National Bike Week (9-17th June 2018)
We’re very excited here at Health@Work because this week is National Bike Week, and we love getting out and about. The initiative is designed to encourage everyone to get on their bike – in order to feel fitter, happier, and better connected, all while helping the environment. We asked our Brighton based Wellbeing Consultant Jack Newnham to write us a short article on the benefits of pedal power!
Picture the scene: You arrive at work feeling energised, focused, healthy and have lots more money in your bank account. If the question is how do I get this? Then the answer is most definitely cycling!
In the UK we may not be a nation of cycle lovers like some of our European counterparts, but with huge successes at elite level, perceptions of cycling seems to be shifting. This has led to a steady increase in the number of people riding bikes in recent years.
In terms of cycling to work, the numbers are still small though, with around 4% of commuting trips being cycled each year. This is compared to 56% taken by car.
So why might cycling to work be a good idea? There’s the cost element. According to the website Cycle Scheme, people could save over £3000 a year if they ditched the car in favour of cycling to work. I certainly like the sound of an extra £3k per year! Then there’s the health benefits. On average, cycle commuters take one less sick day per year. And a large study found a reduced risk of cardiovascular disease in those who cycled to work compared to taking the car.
But let’s not kid ourselves here, these benefits don’t always spring to mind first thing in the morning when we want convenience. Jumping in the car each morning is something we’ve been doing for a long time and it is just so easy. If it’s going to happen some of the barriers to us doing it need to be knocked down. It might be seeing our easiest route to work, having somewhere to safely lock our bike or being able to change easily at work: suddenly the thought of cycling becomes more appealing.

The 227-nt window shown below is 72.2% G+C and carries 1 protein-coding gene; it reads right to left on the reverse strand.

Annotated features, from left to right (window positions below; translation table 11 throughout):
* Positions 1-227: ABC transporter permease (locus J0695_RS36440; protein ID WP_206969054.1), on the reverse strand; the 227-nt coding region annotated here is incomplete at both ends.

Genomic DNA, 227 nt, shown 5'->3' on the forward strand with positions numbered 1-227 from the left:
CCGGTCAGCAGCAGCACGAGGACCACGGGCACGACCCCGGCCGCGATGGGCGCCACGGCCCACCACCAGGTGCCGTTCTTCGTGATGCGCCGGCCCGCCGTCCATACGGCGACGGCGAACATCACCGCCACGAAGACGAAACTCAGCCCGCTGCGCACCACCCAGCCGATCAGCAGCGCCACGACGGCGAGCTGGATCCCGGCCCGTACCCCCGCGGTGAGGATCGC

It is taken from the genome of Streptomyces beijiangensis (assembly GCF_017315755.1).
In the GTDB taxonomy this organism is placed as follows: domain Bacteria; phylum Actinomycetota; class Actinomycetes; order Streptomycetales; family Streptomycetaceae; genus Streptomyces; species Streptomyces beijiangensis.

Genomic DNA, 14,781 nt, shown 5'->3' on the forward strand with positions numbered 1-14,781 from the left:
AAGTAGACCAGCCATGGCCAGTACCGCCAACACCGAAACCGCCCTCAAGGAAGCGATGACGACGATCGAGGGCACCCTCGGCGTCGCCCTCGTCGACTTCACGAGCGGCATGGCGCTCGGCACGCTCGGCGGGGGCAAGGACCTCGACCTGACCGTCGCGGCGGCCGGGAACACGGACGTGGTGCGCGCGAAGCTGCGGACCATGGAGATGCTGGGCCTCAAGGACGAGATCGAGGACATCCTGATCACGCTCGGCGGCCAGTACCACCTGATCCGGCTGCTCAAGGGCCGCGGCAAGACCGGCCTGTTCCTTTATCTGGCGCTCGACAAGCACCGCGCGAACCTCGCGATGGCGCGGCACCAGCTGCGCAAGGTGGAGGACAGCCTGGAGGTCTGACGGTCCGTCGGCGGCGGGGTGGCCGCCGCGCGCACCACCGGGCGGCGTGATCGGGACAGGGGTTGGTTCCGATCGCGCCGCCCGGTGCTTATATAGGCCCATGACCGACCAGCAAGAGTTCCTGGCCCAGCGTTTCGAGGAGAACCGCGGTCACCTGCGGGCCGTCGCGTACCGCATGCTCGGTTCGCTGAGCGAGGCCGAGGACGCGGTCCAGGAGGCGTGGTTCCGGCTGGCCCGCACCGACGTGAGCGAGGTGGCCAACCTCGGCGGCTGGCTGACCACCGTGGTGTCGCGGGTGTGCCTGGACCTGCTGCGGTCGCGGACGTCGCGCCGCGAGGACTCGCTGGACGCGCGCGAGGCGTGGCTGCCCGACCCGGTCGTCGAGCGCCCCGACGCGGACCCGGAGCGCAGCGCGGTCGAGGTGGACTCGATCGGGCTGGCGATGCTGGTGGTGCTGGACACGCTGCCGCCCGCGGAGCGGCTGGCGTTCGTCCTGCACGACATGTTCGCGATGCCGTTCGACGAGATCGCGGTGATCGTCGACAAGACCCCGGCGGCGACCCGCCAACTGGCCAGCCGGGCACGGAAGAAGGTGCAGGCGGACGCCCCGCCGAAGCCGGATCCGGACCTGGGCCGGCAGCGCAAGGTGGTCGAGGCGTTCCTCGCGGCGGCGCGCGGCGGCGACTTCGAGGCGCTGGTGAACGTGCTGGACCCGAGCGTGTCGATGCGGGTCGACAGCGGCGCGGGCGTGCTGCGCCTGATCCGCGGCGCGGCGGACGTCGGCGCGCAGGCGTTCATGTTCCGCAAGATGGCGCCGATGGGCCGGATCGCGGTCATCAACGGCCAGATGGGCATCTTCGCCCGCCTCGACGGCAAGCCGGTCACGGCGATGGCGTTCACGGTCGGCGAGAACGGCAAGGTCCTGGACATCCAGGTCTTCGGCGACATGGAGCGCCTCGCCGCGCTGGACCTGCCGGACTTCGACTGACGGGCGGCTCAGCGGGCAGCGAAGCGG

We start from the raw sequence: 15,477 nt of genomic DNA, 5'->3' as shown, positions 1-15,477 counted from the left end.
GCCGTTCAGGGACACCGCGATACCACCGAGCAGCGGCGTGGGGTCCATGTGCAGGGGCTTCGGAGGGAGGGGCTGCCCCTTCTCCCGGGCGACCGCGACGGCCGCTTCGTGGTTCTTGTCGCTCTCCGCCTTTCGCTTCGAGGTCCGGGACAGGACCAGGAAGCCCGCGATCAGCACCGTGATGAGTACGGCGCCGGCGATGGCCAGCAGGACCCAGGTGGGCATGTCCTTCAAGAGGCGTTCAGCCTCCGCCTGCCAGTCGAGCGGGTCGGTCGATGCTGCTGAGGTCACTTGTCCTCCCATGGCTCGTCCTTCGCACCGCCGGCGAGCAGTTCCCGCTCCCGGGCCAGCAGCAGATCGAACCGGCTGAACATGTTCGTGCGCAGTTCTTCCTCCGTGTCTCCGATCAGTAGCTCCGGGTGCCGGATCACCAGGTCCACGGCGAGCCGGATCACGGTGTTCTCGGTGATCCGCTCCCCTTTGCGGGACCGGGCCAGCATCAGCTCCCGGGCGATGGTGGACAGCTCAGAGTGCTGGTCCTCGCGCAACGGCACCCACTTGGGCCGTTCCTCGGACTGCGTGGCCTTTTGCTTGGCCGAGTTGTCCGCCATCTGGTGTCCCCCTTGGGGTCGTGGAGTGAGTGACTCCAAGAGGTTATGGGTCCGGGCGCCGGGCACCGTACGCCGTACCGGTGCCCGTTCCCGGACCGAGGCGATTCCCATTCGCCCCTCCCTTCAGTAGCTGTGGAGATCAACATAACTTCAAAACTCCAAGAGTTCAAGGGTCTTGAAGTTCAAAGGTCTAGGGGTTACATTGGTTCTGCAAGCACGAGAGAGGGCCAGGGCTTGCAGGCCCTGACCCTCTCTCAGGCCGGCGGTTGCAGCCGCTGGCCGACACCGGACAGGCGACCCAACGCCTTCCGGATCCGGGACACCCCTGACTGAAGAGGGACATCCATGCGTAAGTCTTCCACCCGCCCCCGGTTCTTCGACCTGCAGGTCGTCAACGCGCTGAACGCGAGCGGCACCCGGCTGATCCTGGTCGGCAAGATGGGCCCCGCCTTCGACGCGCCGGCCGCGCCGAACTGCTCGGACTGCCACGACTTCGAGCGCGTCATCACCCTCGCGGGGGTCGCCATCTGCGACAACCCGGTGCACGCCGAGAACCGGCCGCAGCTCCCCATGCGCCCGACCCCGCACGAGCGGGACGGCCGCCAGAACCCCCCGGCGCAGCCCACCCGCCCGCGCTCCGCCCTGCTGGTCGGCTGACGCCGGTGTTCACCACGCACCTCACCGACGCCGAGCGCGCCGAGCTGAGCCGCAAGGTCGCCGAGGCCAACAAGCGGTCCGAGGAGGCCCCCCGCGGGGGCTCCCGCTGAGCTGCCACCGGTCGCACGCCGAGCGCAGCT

From a business perspective, this is where the Workplace Wellbeing Charter helps. It can embed active travel into the culture of an organisation. Having an active travel plan is one of the ways in which this can happen, helping employees plan their routes and calculate distances. The Charter requires organisations to promote physical activity opportunities to their employees and cycle to work schemes may be part of these. This allows people to get a bike without paying any tax or national insurance, which means saving a big chunk off a shiny new bike. In larger organisations we’d be hoping to see that employers provide places where people can change at work, store equipment and provide shower facilities.
Away from cycling to or from work, there are other ways in which organisations can promote pedal power. Longer, charity bike rides are an option. These can be a great way to improve morale amongst employees and raise money for charity in the process. Over the past few years I have been lucky enough to take part in a few of these. The highlight was cycling to Amsterdam last summer with a group of 50 people, around 10 of them were from the company that I worked for. Cycling though the Dutch countryside and have a few drinks in the evenings gave us a very different setting to chat and interact. When we got back in the office there was a lot more to chat about and a different way to see each other. Not only that, but people got pretty healthy in the process. The cycling gave one guy the impetus to change his diet. Amazingly this combined effort put his diabetes into remission.
So, from my biased perspective cycling is a beautiful thing. If some of those barriers are taken away, and a few more of us pedal our way to work, individuals and businesses alike will reap the benefits!
Why not use National Bike Week to begin promoting the benefits of cycling to your workforce or perhaps send out reminders of facilities/services your company have that support a physically active workplace. You can also use the free Physical Activity section of our Workplace Wellbeing Charter self-assessment to audit and benchmark your organisation against best practice at www.wellbeingcharter.org.uk